Scotland was made for Slow Tourism. The pace of life, especially in the Borders and in the Highlands and Islands is slower than the cities. Sitting on a beach with few other people around, filling your soul with the sound of the waves, is one of life’s greatest pleasures.
Something that is built for Slow Tourism is the North Coast 500. Yes you read that right, the NC500. The roads are unsuitable fo
r numpties racing around in cars and bikes and the convoys of camper vans would be better off clogging the roads of Englandshire. The roads are single-track and made for farmers moving around, not Porches and BMW’s. Take time to go round, say two weeks rather than two days and you will be well rewarded. I won’t tell you more. One of the best things about Slow Travel is discovering the hidden delights for yourself.
The wildlife of Scotland is also suited to Slow Tourism. It takes time and effort to see the good stuff. A golden eagle will reveal itself in its time, not yours and the joy will be heightened because of it. Otters are common in several areas but you still need patience to see them.
Desmond Nethersole-Thompson was one of our finest ornithologists and he divided naturalists up into arsers and leggers. The former sit around waiting on the wildlife to come to them. The latter run around chasing the wildlife. Invariably the former sees more than the latter! Slow Tourism was made for arsers.
One of the joys of getting to know somewhere is seeing how it changes over time. You may think your two week holiday would be too short for that but it depends on when you go. If you went wildlife watching for two weeks in Scotland in April, May, September or October you would see huge changes as wildlife gets ready for the coming seasons. I love these shoulder times of year. Seeing swallows swoop over fields full of pink-footed geese is odd but it reinforces the feeling that the Great Wheel of Life keeps on turning.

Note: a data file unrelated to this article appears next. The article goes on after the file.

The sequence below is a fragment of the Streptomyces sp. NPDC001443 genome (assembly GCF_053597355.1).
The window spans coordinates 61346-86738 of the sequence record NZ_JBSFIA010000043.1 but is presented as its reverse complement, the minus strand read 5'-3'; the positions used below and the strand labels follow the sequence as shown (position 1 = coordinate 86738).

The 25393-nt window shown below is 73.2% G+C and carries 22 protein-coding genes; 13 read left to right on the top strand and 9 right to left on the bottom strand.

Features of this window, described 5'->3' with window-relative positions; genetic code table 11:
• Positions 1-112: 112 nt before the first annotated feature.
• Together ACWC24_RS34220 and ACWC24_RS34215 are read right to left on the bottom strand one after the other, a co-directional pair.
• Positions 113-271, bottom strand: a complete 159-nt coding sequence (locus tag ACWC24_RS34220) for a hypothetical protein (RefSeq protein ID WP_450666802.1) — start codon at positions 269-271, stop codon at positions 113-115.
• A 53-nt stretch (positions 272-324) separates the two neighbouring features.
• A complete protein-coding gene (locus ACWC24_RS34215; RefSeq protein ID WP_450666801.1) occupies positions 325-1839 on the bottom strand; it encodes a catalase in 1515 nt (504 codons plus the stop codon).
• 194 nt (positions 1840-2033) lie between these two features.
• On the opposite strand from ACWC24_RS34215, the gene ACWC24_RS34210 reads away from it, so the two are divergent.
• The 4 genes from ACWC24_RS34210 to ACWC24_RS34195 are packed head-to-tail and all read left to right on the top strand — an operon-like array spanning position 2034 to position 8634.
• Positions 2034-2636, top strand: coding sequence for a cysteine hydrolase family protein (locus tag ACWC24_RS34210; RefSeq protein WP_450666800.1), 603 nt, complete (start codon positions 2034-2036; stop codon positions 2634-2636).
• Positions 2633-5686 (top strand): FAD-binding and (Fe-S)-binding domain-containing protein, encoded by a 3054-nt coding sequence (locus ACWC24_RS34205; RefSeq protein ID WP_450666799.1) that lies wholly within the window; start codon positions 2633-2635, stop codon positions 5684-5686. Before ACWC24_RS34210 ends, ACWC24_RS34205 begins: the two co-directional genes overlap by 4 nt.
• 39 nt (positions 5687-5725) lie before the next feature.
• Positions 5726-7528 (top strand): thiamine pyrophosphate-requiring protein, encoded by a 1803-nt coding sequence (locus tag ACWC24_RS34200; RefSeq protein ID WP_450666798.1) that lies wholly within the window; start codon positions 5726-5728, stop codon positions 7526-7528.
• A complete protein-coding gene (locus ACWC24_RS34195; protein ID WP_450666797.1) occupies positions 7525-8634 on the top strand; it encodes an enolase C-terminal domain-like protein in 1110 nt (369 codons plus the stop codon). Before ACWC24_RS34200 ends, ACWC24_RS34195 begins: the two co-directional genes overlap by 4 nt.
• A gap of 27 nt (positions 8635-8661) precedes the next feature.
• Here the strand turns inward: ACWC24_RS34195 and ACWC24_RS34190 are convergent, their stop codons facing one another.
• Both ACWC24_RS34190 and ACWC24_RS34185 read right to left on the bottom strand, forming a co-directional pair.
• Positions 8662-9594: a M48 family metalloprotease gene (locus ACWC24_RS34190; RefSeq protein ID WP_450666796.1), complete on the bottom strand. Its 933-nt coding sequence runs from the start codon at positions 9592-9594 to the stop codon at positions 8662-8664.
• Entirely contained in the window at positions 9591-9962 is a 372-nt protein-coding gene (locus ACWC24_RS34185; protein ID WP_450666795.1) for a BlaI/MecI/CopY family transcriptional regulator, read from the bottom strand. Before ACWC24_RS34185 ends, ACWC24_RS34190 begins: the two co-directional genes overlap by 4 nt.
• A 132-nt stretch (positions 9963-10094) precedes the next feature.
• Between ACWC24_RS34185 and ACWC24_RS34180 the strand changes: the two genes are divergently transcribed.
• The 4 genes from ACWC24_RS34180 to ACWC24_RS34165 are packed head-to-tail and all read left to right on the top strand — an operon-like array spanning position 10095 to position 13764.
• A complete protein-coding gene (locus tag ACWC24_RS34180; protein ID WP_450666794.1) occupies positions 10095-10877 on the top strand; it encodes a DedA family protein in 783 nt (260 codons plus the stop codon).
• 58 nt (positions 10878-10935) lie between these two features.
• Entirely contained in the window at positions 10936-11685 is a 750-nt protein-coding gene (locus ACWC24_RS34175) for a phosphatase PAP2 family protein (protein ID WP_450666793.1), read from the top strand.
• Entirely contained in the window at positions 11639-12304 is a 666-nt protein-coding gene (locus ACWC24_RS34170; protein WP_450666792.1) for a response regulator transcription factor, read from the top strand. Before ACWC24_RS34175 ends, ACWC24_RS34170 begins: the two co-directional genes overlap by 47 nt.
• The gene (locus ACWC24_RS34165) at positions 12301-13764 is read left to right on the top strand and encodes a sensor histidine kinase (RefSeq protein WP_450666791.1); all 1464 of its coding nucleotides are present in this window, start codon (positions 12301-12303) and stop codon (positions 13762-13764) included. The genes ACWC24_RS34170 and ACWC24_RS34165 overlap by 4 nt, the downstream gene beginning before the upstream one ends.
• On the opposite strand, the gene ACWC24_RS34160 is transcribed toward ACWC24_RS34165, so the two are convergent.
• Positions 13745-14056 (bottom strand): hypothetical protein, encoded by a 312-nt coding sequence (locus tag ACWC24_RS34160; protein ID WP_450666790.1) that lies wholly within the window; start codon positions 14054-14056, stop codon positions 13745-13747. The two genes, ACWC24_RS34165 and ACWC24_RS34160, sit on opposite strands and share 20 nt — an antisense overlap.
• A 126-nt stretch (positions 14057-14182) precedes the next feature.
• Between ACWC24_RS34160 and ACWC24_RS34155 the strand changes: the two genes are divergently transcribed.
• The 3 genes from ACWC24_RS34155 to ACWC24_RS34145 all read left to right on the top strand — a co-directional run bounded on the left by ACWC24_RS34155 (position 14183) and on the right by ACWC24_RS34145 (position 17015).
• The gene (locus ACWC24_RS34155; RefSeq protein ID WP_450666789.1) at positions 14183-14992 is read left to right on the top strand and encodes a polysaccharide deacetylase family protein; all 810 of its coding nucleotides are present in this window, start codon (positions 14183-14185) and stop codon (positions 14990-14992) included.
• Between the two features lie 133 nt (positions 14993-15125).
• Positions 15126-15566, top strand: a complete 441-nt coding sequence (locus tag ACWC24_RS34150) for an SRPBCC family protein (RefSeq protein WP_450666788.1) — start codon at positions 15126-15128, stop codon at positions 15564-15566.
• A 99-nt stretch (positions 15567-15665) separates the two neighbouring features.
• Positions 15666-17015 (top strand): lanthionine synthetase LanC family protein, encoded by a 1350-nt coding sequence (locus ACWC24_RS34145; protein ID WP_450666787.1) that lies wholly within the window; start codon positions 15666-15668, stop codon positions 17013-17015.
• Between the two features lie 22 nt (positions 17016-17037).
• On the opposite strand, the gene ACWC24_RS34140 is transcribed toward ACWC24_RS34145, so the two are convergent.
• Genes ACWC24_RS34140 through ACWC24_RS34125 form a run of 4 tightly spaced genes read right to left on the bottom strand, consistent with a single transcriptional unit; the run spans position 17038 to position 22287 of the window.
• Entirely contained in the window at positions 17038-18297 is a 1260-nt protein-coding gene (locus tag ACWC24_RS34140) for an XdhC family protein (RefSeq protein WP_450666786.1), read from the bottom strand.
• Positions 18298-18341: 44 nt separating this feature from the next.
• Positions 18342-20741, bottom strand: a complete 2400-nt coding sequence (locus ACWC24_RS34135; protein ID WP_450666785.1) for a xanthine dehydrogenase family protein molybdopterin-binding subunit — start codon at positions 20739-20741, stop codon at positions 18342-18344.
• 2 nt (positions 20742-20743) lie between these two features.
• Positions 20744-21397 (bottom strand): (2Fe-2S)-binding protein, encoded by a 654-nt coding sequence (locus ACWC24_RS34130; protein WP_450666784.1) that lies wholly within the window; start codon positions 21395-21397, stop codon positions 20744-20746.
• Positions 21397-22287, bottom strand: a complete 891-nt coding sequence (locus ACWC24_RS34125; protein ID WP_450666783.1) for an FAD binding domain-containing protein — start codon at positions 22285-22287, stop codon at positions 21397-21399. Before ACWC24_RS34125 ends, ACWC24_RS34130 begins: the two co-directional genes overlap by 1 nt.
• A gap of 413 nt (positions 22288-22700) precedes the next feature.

As the coronavirus restrictions begin to life people will start to look further afield but the same principles apply. Take your time. Reclaim your life. Experience more.
Two final things. I do not think that Slow Tourism will replace Mass Tourism, not for a second. Slow Tourism is just another form of tourism, albeit one with less impact on the planet and the wildlife found there. Sometime in the 1980’s people came to regard their two weeks in Spain as a ‘right’. It isn’t. Flying should be a luxury. Slow Travel is an antidote to that way of thinking.
Finally, thought I have used Slow Tourism and Slow Travel interchangeably. There are several other slows we could add to the mix, chief amongst them Slow Food. The whole Slow movement began in the 1980’s as a protest against a McDonalds opening in Rome. Since then it has blossomed into various branches. Practitioners of one invariably have an interest in the others. A good place to start would be Slow Food UK. Dive in, slow down, experience more.